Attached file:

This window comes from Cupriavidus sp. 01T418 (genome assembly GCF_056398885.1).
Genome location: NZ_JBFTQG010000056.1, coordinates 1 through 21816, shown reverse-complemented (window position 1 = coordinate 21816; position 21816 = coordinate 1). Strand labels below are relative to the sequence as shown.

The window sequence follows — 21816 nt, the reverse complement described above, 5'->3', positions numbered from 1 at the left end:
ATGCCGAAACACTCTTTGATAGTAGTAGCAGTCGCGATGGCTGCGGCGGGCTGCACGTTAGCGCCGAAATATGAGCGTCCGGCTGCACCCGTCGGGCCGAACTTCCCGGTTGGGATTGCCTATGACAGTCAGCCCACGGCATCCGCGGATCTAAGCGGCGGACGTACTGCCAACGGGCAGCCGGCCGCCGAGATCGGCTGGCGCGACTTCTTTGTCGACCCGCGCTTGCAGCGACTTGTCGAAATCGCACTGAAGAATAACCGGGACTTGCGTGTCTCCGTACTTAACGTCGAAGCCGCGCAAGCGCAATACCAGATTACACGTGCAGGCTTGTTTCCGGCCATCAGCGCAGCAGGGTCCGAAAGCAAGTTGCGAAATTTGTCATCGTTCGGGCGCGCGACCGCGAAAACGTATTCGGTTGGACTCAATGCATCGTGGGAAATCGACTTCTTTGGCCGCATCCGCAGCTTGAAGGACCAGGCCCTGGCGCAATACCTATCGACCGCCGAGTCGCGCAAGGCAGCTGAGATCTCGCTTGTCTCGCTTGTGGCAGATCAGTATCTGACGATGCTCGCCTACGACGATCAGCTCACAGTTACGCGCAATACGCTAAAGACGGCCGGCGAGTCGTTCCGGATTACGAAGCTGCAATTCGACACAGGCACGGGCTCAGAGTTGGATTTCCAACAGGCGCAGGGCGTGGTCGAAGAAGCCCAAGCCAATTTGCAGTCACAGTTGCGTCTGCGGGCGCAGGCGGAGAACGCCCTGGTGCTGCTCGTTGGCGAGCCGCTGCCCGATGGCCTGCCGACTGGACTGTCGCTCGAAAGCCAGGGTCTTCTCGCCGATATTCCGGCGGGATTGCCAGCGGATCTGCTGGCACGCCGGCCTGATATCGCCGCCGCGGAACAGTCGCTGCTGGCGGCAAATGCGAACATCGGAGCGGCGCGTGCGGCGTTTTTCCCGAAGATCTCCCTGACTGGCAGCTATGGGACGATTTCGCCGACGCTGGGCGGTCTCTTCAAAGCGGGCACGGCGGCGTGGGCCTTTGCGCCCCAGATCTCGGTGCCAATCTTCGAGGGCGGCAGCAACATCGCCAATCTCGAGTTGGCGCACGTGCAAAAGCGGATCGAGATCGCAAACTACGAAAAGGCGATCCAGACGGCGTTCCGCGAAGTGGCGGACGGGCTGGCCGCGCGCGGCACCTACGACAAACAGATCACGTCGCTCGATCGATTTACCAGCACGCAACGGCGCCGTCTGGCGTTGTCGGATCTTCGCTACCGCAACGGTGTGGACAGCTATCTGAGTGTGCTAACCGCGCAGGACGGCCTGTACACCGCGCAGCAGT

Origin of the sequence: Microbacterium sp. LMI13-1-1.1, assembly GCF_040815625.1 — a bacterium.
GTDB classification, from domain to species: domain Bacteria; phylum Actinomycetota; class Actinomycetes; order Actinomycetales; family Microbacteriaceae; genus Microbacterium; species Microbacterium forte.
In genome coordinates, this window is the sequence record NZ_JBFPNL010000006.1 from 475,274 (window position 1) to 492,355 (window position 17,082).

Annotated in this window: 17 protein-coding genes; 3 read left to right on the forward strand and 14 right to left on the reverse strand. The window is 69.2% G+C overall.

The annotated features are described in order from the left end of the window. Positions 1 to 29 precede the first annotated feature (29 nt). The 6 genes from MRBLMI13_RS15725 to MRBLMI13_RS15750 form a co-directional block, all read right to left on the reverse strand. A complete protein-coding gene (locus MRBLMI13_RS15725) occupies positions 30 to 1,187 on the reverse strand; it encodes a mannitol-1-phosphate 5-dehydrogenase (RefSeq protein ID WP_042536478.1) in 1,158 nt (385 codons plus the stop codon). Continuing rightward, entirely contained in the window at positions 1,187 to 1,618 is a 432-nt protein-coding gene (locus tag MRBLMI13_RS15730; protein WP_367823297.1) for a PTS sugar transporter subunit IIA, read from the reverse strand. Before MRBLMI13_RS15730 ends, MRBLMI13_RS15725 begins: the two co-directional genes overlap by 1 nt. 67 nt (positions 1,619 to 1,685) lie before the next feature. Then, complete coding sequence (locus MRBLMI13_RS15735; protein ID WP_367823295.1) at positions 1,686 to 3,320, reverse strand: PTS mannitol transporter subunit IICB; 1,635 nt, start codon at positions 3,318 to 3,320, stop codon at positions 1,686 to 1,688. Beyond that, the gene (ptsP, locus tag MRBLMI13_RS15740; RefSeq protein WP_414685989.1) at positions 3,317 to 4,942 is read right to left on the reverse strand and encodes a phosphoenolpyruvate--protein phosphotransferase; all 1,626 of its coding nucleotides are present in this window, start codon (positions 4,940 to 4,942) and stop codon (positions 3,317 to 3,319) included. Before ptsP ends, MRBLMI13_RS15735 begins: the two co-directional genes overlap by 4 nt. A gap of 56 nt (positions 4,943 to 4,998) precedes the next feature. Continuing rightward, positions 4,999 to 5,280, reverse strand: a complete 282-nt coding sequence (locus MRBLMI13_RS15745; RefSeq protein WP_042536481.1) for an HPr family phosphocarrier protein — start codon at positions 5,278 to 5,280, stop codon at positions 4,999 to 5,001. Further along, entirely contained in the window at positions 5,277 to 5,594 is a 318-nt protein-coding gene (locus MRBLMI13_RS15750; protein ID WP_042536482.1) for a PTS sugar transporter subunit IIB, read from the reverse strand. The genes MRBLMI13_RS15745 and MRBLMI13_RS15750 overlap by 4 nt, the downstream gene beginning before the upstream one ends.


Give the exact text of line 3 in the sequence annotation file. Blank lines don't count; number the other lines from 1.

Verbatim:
The window sequence follows — 21816 nt, the reverse complement described above, 5'->3', positions numbered from 1 at the left end: